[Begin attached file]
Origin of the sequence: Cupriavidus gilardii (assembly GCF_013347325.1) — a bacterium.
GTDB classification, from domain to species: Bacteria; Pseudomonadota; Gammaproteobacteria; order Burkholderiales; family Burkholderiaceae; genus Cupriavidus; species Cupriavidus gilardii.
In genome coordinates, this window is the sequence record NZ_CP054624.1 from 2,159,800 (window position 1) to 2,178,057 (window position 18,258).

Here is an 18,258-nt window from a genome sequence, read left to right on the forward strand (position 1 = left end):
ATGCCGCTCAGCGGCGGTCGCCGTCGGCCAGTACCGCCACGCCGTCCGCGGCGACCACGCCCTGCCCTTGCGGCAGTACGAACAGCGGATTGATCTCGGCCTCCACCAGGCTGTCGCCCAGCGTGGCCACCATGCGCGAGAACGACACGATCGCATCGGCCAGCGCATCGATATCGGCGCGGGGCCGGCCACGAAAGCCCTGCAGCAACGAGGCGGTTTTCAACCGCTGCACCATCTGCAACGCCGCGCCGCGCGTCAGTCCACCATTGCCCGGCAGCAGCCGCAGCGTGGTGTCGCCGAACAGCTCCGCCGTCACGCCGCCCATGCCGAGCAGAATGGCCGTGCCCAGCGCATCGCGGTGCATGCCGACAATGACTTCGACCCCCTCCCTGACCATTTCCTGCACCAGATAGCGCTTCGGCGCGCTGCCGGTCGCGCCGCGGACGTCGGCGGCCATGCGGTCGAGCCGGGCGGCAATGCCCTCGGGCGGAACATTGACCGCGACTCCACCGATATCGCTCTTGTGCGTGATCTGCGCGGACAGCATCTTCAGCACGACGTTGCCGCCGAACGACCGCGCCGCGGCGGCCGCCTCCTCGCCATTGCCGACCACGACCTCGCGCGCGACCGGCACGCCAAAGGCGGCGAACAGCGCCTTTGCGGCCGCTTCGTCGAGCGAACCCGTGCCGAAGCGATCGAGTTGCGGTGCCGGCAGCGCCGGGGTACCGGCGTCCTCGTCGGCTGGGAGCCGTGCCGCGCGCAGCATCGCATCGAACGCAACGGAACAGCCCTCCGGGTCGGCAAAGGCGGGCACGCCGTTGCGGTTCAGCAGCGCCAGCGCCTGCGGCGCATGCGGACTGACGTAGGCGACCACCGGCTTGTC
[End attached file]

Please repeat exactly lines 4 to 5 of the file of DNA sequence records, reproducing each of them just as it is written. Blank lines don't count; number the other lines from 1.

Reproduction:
Here is an 18,258-nt window from a genome sequence, read left to right on the forward strand (position 1 = left end):
ATGCCGCTCAGCGGCGGTCGCCGTCGGCCAGTACCGCCACGCCGTCCGCGGCGACCACGCCCTGCCCTTGCGGCAGTACGAACAGCGGATTGATCTCGGCCTCCACCAGGCTGTCGCCCAGCGTGGCCACCATGCGCGAGAACGACACGATCGCATCGGCCAGCGCATCGATATCGGCGCGGGGCCGGCCACGAAAGCCCTGCAGCAACGAGGCGGTTTTCAACCGCTGCACCATCTGCAACGCCGCGCCGCGCGTCAGTCCACCATTGCCCGGCAGCAGCCGCAGCGTGGTGTCGCCGAACAGCTCCGCCGTCACGCCGCCCATGCCGAGCAGAATGGCCGTGCCCAGCGCATCGCGGTGCATGCCGACAATGACTTCGACCCCCTCCCTGACCATTTCCTGCACCAGATAGCGCTTCGGCGCGCTGCCGGTCGCGCCGCGGACGTCGGCGGCCATGCGGTCGAGCCGGGCGGCAATGCCCTCGGGCGGAACATTGACCGCGACTCCACCGATATCGCTCTTGTGCGTGATCTGCGCGGACAGCATCTTCAGCACGACGTTGCCGCCGAACGACCGCGCCGCGGCGGCCGCCTCCTCGCCATTGCCGACCACGACCTCGCGCGCGACCGGCACGCCAAAGGCGGCGAACAGCGCCTTTGCGGCCGCTTCGTCGAGCGAACCCGTGCCGAAGCGATCGAGTTGCGGTGCCGGCAGCGCCGGGGTACCGGCGTCCTCGTCGGCTGGGAGCCGTGCCGCGCGCAGCATCGCATCGAACGCAACGGAACAGCCCTCCGGGTCGGCAAAGGCGGGCACGCCGTTGCGGTTCAGCAGCGCCAGCGCCTGCGGCGCATGCGGACTGACGTAGGCGACCACCGGCTTGTC